At most Thanksgiving dinners, there are going to be a few meal staples, like turkey, pumpkin pie and stuffing, but Ohio State students might not expect to see food from Cazuela’s Grill and Plaza Mexican Grill on the table.
While the last entry might not be conventional, it wasn’t out of place Thursday when the Hispanic Business Student Association and Latino Student Association hosted a Thanksgiving dinner at the Ohio Union.
All those expecting to eat were asked to bring in a canned good and the donations went to the Mid-Ohio Foodbank.
HBSA has been hosting this event for more than a decade, but some members said this year’s edition was bigger than ever.
“We have more passion for the organization. We wanted to do things on a bigger scale,” said Gonzalo Adriazola, a third-year in international business and marketing and member of HBSA. “That’s why we went to sponsors, made T-shirts and tried to make the event different.”
Even though it was a Thanksgiving dinner in name, three local restaurants with ties to the Latino and Hispanic communities supplied the food: Plaza Mexican Grill, Cazuela’s Grill and Jack & Benny’s. Guests could try many different favorites from Latino and Hispanic culture, like picadillo, which is dish made with beef and tomatoes, or papa a la Huancaína, a Peruvian salad which includes boiled potatoes.
“The culture is definitely something really big,” said Mauricio Nieto, a third-year food, agricultural and biological engineering and member of the Latino Student Association. “Especially since we’re in Ohio and there’s not a big Latino population, bringing the culture into it is a great way to bring awareness.”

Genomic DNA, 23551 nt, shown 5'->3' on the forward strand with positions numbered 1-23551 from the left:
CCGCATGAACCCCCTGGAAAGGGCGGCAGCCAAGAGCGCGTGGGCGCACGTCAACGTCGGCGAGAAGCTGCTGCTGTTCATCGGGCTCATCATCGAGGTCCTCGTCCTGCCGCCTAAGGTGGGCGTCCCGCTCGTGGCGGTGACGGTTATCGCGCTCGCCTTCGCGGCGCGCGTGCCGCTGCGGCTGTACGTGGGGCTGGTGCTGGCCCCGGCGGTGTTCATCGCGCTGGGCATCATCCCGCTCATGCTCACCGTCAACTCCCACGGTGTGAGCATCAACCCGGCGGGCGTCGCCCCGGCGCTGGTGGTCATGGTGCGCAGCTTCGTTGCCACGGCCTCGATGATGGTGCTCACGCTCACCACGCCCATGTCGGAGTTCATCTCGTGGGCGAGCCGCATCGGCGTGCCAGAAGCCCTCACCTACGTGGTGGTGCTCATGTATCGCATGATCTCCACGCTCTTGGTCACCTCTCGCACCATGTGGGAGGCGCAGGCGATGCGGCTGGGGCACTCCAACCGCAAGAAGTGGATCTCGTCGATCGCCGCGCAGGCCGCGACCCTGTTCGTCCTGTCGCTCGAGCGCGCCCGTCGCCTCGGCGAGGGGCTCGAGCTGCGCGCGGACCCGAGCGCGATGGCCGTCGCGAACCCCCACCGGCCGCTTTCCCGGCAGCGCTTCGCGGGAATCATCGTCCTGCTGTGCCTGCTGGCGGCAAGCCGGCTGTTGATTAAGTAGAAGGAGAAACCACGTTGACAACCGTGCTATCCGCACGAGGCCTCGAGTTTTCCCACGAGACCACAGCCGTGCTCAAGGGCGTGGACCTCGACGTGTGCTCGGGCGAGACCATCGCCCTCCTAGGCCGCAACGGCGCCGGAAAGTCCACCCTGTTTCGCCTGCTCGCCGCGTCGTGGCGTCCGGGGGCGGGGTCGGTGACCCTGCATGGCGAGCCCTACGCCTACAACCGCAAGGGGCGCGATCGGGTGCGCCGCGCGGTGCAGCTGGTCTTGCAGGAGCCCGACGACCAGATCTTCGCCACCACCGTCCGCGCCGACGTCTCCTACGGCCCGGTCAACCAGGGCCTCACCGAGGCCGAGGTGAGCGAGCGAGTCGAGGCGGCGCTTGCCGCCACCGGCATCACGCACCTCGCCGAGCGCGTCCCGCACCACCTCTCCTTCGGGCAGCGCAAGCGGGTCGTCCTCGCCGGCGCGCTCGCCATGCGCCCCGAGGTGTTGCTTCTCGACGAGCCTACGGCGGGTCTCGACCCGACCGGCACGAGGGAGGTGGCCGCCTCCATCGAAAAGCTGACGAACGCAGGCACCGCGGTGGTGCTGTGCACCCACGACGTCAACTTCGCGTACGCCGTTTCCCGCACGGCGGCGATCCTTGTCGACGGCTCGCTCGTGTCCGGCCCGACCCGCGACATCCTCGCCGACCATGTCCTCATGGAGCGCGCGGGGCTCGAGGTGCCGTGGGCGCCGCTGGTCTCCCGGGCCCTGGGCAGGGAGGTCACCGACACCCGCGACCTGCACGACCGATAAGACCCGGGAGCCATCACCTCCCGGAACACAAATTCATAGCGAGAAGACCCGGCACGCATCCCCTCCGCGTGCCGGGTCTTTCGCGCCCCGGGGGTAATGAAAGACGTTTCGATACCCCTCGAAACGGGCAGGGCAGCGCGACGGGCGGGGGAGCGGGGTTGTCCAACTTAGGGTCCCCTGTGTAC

Adriazola said the meal was a way to come together.
“With food, we can share a little bit about our cultures,” said Adriazola, a Peru native. “And a little bit of who we are as a people.”
The event’s focus on all aspects of Latino and Hispanic cultures was what made Tomas Perez, HBSA president and third-year in accounting, most proud.
“To see all the Latinos gathered here tonight meant a lot to me,” said Perez, a native of Colombia. “I had several conversations with different people who I didn’t even know were Latinos, and I was so happy to talk to them and see that we were able to come together through an event like this.”
Perez said the goal of his organization is not only to try and give Hispanic students opportunities in the business world, but to also give back to the overall Hispanic community, which was one of the themes of the dinner.
“The biggest thing is that there are people actively participating for the greater good,” Perez said. “They know this is going towards a great organization like the Mid-Ohio Foodbank, and that (HBSA and LSA) are great organizations here on campus.”
Some guests, including Brad Ross, a third-year in history, could also see the event’s positive impact.
“I believe (events like this one) are extremely important,” Ross said. “Understanding different cultures is how we can actually bring ourselves together as a society and encourage inclusion.”
Adriazola emphasized that the event was about more than giving students a chance to mingle.
“This is beyond an event for the group,” Adriazola said. “This is going to the community, this is making a statement that we can do things.”